Yet, what struck me most were the resounding voices echoing – across the region – a common plea: “We want to be trusted, and we want to take ownership of our own future.”

It is a powerful thing to have a voice, but it means significantly more to be truly heard.

This is where we often fall short. Young leaders must not be seen merely as an exercise in potential leaders for tomorrow, but as indispensable leaders of today. This recognition hinges fundamentally on trust.

Trust is not just a buzzword; it is the cornerstone of effective partnerships and intergenerational collaboration. When we trust our young leaders, we acknowledge their agency, honour their perspectives, and entrust them with meaningful responsibilities. It empowers us to innovate, take risks, and contribute authentically to shaping our collective future.

However, building trust is a shared process. It requires a willingness for all involved, regardless of age, to listen actively, value diverse viewpoints, and relinquish some control to enable true intergenerational leadership.

We know meaningful engagement with young people requires us to move beyond tokenism.

It’s important to emphasize that intergenerational leadership, too, must be more than a concept – or a trend – it must be a reality. It is not about excluding or cutting out any generations from the process. Instead, it is about fostering collaboration and unity across different age groups. By working together, each generation can contribute valuable perspectives, experiences, and ideas to create a more inclusive and effective approach.

This means acknowledging that trusting young leaders involves more than mere symbolic gestures but instead committing to empowering young people with genuine opportunities and support to lead.

Not only do we need to amplify their voices but also provide them with the necessary skills, platforms, and resources to translate their aspirations into tangible actions.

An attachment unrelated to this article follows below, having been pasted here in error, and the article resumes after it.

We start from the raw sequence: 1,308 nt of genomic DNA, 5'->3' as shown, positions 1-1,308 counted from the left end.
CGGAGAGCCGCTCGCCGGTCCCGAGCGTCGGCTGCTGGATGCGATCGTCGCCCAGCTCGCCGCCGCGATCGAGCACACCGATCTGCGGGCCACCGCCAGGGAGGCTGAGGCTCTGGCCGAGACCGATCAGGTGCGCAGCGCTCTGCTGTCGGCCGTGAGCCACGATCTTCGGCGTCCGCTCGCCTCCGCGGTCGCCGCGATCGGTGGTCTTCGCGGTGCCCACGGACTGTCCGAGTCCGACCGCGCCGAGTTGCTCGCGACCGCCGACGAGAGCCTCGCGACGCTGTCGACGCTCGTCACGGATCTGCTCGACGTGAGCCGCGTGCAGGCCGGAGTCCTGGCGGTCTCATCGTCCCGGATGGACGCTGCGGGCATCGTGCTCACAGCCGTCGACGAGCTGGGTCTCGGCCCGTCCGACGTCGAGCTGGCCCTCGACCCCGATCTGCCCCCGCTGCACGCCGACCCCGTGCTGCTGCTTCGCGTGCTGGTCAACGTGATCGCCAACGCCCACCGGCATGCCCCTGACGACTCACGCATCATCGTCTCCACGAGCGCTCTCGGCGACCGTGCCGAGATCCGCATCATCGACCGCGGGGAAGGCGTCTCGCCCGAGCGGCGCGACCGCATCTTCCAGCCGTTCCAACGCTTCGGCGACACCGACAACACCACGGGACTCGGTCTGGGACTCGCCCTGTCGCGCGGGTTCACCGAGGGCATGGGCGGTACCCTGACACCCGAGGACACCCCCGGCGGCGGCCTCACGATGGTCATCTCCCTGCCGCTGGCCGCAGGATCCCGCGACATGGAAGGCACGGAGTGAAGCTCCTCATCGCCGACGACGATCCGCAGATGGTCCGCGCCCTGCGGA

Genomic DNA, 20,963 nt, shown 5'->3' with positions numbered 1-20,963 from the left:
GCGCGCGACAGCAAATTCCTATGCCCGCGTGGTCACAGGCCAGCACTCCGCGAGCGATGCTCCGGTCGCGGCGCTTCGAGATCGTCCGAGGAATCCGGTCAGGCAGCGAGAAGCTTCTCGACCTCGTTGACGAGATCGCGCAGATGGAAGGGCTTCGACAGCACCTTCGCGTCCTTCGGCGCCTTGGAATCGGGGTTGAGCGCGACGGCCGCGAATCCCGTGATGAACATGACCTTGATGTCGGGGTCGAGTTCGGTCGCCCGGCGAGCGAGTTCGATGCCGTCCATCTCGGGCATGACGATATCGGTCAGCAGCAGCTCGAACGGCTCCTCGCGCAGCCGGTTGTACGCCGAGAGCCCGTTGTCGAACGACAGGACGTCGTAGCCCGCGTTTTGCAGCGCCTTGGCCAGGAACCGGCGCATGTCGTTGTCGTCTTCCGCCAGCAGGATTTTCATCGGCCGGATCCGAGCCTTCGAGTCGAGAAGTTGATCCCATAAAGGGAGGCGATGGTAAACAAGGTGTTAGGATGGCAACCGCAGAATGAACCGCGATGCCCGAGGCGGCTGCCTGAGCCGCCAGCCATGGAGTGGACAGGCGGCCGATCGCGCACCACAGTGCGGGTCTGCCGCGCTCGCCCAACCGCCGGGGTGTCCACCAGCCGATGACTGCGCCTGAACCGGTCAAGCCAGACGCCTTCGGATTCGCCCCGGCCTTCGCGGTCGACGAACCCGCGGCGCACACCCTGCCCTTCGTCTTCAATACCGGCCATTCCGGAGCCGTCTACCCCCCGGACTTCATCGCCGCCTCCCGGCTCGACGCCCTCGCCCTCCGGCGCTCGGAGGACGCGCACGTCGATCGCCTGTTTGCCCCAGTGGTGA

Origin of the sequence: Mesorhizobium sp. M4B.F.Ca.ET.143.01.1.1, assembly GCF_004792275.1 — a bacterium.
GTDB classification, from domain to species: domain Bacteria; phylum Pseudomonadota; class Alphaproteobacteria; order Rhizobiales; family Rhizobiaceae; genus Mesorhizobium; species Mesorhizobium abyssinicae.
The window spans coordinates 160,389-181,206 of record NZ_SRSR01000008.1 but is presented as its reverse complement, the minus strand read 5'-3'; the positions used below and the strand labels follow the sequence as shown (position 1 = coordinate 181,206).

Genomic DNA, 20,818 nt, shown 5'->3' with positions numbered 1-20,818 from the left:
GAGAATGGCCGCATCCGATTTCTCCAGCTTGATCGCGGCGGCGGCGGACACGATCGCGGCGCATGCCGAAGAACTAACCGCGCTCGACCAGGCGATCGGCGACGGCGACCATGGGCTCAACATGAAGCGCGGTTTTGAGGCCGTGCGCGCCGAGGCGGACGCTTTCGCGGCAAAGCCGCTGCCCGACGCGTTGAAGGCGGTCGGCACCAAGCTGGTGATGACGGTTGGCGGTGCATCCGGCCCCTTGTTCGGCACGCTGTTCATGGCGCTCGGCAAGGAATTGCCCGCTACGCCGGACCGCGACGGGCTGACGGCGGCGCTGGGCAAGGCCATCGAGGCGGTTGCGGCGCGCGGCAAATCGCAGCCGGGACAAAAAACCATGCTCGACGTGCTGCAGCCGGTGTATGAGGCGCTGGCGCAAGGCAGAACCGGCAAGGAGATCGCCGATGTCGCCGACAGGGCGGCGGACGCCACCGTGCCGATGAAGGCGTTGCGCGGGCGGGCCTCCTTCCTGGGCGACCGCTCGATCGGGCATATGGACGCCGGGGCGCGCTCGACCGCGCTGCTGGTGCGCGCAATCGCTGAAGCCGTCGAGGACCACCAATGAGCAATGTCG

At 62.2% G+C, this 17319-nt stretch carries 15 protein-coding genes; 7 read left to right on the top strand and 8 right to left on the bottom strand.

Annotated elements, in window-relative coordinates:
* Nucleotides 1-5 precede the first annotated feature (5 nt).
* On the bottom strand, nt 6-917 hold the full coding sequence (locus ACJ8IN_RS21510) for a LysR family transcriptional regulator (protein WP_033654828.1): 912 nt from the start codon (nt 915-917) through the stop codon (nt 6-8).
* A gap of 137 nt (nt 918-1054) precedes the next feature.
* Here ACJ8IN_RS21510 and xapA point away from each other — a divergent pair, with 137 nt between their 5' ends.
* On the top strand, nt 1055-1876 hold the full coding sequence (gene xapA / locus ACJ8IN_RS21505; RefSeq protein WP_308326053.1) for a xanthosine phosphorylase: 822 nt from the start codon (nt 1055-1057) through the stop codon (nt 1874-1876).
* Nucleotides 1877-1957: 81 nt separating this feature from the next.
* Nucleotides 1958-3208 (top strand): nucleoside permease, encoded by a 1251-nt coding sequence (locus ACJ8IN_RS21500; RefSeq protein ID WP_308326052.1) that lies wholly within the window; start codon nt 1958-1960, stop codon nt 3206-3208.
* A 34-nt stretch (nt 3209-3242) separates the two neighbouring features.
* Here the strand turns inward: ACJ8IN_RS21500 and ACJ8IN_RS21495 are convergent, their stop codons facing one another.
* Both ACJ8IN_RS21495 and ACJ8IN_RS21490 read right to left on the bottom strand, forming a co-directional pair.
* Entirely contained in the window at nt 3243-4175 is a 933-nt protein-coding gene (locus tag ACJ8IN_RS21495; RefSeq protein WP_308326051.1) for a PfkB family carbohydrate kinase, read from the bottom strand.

This shift from tokenism to genuine trust ensures that young leaders are equipped and enabled to drive real change and make a lasting impact in their communities and beyond.

We grant them real power—the POWER of Presence at the table, Ownership over their voice, Wisdom from lived experience, Equality in decision-making, and Responsibility of collective outcomes. Let us stop defining young people by their age and start recognising them as indispensable, equal partners in our shared journey towards sustainable development.

As we navigate the complexities of our world, let us commit ourselves to fostering a culture of trust, true intergenerational leadership and collaborate advantage—recognising the inherent leadership potential of our young people and that affords them the respect they rightfully deserve.

To our young leaders here today at ECOSOC in New York and across the globe, I urge you: stay curious, keep raising your voices, and demand not just a seat at the table, but the power to shape your world. The future is indeed yours, but so is the now. Your ideas, your innovations, and your passion are essential to achieving our collective aspirations.

In closing, let us recommit ourselves to the spirit of SDG 17. Let us embrace the ethos of collaboration and partnership, recognising that our fates are intertwined, and our solutions must be too. Together, let us build a world where waste is minimized not only in our resources but also in our efforts—a world where partnerships thrive, and the promise of the 2030 Agenda is fulfilled.”